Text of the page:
In September, a groundbreaking study was released by the University California, San Francisco detailing the success of the Santa Clara County homeless housing program.
By Mike Wasserman
As I reflect on the year 2020, I can’t help but also reflect on my past 10 years in office as your county supervisor. In 2010, voters in San Jose, Los Gatos, Monte Sereno, Gilroy, San Martin and Morgan Hill elected me to represent them. Little did I know then that representing South County would be one of the best parts of my job.
I’ve become familiar with so many places and faces and have embraced the challenges of this unique part of our county. With two years left on my final term, I look forward to doing the most good for the most people possible, especially against the backdrop of the hardships that the COVID-19 pandemic has placed on each and every one of us. Below are a few highlights from 2020, a year like no other — thank God.
On Jan. 31, the first case of COVID-19 in Santa Clara County was announced. Since then there have been more than 50,000 cases reported. The crippling effects of the global COVID-19 pandemic include lost loved ones, lost jobs, lost businesses, lost learning, and future impacts yet unknown. Communities pulled together in inspiring ways: restaurants, faith organizations, businesses and nonprofits donating meals, supplies, childcare and other support to those in need.
On Dec. 8, my colleagues elected me to serve as president of the Santa Clara County Board of Supervisors for 2021 and Supervisor Susan Ellenberg to serve as vice-president. I am honored by the trust placed in me for what we know will be a challenging year full of tough choices and new obstacles.
Construction was recently completed on the county’s new state-of-the-art, 37,000-square-foot Animal Services Center. Set on 4.5 acres in San Martin, the facility will allow for enhanced animal care as pet populations continue to grow. It will also be a hub for South County activities, providing a much-needed public meeting space for up to 300 attendees.
Due to the COVID-19 pandemic, the county was forced to begin making budget cuts. In August, the board of supervisors adopted an $8.3-billion fiscal year ‘20-‘21 general fund budget. While the budget was balanced, $94.7 million in one-time funds were used to pay for ongoing general fund costs in FY ‘20-‘21. With annual deficits expected to range from $200 million to $400 million, more cuts are expected at the February 2021 budget session.
Like much of the nation, voter registration and turnout for the Nov. 3 presidential election in Santa Clara County was record high. With nearly 85 percent of our more than one million registered voters casting their ballots, the Santa Clara County Registrar of Voters office performed extremely well. The election was certified on Dec. 3 with final voter turnout at 84.76 percent — 863,964 ballots cast out of the 1,019,309 registered voters.
In May, construction was completed on a fully interoperable emergency communications system, the project of the Silicon Valley Regional Interoperability Authority, which I chair, with final agencies coming on board in August. The project cost $50 million, required 31 different sites, involved 22 public agencies and took 10 years to build. The system enables all public safety agencies to communicate seamlessly with each other — a critical component of our public safety infrastructure.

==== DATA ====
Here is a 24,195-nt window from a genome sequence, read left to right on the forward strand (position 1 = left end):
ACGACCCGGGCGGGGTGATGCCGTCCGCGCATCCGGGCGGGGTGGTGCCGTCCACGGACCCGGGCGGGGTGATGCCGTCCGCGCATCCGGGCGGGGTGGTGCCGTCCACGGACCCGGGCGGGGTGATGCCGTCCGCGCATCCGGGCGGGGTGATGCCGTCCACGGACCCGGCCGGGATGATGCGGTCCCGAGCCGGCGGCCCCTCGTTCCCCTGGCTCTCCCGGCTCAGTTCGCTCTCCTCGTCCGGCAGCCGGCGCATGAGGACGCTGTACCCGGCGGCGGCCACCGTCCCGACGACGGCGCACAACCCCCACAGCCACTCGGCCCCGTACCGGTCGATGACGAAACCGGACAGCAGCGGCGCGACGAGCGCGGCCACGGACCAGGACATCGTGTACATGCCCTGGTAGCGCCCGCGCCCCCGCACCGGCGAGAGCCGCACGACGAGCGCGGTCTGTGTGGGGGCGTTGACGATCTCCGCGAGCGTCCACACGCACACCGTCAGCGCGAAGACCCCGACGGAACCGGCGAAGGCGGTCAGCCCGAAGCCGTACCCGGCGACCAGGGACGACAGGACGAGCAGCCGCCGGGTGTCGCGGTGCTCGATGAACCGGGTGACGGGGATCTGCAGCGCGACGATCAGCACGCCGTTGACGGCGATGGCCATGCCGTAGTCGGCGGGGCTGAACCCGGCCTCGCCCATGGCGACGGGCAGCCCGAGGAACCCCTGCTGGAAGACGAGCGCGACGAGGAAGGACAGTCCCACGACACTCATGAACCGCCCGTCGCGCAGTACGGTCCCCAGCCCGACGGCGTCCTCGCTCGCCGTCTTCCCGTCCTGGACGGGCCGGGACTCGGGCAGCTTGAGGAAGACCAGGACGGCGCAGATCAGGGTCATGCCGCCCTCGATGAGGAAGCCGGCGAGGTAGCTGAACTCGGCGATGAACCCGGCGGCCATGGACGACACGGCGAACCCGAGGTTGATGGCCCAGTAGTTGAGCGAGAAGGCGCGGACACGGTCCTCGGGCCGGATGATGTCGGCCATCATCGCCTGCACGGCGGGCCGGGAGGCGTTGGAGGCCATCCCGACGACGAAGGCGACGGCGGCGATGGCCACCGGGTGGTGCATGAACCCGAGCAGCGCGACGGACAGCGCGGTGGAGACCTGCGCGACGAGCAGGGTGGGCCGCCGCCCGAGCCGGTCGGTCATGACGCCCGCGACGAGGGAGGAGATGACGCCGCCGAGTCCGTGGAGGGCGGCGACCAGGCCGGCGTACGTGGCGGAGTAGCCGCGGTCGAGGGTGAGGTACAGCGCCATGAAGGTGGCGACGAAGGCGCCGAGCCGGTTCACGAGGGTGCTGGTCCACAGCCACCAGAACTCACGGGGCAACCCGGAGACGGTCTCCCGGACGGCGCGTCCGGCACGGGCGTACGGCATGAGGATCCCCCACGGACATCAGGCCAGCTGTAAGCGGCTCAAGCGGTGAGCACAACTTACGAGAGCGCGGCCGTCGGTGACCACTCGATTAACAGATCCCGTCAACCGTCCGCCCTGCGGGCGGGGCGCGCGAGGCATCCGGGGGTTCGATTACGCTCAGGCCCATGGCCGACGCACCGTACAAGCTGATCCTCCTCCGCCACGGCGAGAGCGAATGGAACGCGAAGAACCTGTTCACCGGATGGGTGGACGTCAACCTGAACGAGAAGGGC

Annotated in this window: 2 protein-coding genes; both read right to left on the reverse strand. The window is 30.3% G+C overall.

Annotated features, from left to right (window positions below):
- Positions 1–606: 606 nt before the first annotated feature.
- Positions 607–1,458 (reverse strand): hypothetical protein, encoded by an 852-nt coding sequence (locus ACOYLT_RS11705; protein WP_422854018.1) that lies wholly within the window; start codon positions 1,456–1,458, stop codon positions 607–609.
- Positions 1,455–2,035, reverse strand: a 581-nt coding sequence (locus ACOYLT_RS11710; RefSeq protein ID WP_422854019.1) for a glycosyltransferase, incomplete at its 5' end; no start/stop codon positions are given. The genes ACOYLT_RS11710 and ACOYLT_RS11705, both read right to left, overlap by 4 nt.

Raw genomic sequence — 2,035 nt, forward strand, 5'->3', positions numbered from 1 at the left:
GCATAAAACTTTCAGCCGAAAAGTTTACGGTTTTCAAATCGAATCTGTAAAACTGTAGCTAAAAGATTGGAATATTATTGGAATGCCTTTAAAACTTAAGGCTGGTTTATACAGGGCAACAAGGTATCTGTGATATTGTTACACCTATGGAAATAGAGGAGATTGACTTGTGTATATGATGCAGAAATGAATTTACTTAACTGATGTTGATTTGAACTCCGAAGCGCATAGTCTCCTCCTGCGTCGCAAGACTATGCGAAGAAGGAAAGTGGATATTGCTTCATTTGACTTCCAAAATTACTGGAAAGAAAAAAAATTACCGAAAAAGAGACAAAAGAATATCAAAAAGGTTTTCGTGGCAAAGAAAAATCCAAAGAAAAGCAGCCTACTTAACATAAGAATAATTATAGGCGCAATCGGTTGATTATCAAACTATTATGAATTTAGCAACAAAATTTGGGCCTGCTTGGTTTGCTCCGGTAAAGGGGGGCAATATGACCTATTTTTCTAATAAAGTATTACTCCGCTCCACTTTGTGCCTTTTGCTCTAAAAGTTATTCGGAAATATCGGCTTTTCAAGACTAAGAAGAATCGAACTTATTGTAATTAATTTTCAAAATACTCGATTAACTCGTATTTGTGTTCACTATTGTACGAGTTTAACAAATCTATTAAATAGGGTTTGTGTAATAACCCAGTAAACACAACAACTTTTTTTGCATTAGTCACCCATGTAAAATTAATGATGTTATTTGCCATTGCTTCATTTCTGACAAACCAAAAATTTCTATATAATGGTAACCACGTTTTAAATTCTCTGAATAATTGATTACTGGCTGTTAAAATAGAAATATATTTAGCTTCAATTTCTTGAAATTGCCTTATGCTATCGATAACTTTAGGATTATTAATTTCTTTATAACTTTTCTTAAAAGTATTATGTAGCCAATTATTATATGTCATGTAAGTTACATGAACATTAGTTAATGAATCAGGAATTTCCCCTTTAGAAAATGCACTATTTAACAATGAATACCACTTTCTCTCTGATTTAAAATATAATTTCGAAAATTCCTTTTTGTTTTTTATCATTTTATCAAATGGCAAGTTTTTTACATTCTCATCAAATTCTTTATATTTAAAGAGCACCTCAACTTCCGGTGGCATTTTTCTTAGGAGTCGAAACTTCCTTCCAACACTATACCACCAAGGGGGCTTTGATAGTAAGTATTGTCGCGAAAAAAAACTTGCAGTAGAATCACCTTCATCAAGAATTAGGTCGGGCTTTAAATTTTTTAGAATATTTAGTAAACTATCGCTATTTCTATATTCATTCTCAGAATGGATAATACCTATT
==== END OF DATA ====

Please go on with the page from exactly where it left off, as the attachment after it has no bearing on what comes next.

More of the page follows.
In September, a groundbreaking study was released by the University California, San Francisco detailing the success of the Santa Clara County homeless housing program. The study found 86 percent of participants stayed housed, providing evidence that permanent housing with supportive services helps the county’s most difficult cases and further debunks the myth that chronically homeless people are beyond help.
Santa Clara County was not spared the devastation of California’s 2020 wildfires: The SCU Lightning Complex Fire east of Morgan Hill, and the CZU Lightning Complex Fire in the Santa Cruz mountains each involved more than 1,600 fire personnel from across the state — more than 3,000 people total. Lives and homes were lost, many were displaced, and nearly everyone lost places of meaning and history. We are grateful to all who helped.
The county partnered with multiple agencies to increase public access to trails and preserve open space. In August, the newest segment of the San Francisco Bay Trail opened at the Ravenswood Open Space Preserve, connecting Menlo Park to Sunnyvale. In October, 1,861 acres of Tilton Ranch in Coyote Valley were permanently protected with public access. The Saratoga to the Sea Trail was also completed in October, linking Sanborn County Park with 37 miles of trails extending to Waddell State Park in Santa Cruz.
Like all of you, I’m looking forward to a healthier, more prosperous and calmer 2021 for everyone.
Mike Wasserman represents the South Valley region on the Santa Clara County Board of Supervisors.
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